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Why Giants added Yamaguchi to their pitching competition

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MLB teams have spent most of the last five months trying to figure out what to make of the 60-game 2020 season. When it comes to one of their latest additions, the Giants decided to just about throw it out. 

Right-hander Shun Yamaguchi pitched 25 2/3 innings for the Toronto Blue Jays last summer and gave up 23 runs on 28 hits and 17 walks, but the Giants are counting on his track record after adding him to camp as a non-roster invitee.

Yamaguchi was a star in Japan before coming over to MLB, and it's only been about 13 months since the Blue Jays paid a transfer fee and gave Yamaguchi $6.35 million over two years to see if he could carry his previous success over to MLB. The Blue Jays released Yamaguchi last weekend and are on the hook for the remainder of that deal, so the Giants will take a free look at him for a month and if he ends up in their rotation or bullpen at some point, they'll be paying the MLB minimum. President of baseball operations Farhan Zaidi said the Giants see Yamaguchi as a pitcher who has the weapons to fill multiple roles. 

"He's a guy that our international scouts had seen a lot of over in Japan," Zaidi said. "He had a tremendous season in 2019 in Japan and has a long track record of both starting and relieving, but his 2019 season in Japan, his stat line was very impressive.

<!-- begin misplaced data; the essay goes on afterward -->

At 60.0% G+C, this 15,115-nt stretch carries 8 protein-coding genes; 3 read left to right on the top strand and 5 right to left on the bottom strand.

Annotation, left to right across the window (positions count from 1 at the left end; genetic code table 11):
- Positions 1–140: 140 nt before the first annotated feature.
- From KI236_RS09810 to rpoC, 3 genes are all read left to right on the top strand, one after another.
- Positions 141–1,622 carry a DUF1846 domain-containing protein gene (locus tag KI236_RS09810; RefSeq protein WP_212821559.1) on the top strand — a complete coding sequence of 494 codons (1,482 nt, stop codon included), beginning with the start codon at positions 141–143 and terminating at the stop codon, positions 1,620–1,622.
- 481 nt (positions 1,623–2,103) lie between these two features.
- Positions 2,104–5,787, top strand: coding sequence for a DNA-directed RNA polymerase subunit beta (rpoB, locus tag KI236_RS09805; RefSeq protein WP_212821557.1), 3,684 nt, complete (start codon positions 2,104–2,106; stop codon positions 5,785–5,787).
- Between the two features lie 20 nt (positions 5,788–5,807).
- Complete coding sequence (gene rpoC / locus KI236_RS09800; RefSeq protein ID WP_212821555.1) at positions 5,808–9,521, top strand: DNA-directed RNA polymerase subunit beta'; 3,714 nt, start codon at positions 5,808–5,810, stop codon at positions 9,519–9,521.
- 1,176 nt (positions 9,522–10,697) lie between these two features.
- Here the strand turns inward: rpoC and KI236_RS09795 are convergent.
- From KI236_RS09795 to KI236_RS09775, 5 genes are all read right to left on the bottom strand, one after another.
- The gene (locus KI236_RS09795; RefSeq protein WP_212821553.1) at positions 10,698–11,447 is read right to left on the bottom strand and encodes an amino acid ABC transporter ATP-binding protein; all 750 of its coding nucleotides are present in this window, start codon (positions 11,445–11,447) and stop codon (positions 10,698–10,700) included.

"It's an experienced starter who we have a track record of scouting in Japan who can pitch in a number of roles."


Zaidi said the 33-year-old will get stretched out as a starter for now, although the Giants don't appear to have a rotation spot open after adding Aaron Sanchez this week. Yamaguchi started his career as a star closer for the Yokohama BayStars but transitioned to the rotation over time. In 2019, his last season before getting posted, he had a 2.78 ERA and 1.17 WHIP in 181 innings and struck out 194 batters. 

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The Giants are looking back at that success, and they're well aware of the fact that Yamaguchi came over to the United States at about the worst possible time. The Blue Jays didn't even play in Toronto last year and the entire season was a whirlwind for even the most experienced big leaguers. Yamaguchi's overall numbers weren't good, but there were some things to like. He throws both his fastball and splitter about 40 percent of the time, and while his fastball was hit hard, opponents batted just .222 and slugged .318 against the splitter. 

The Giants will take a long look this spring, although in about a month they'll have to make a decision. Yamaguchi will have an assignment clause in his contract and might be traded elsewhere in late March if he doesn't pitch his way onto the Opening Day roster. It would be unusual for someone who spent 14 years pitching professionally in Japan to accept an assignment to Triple-A, although Zaidi said Yamaguchi "hasn't totally closed the door" on that possibility. 

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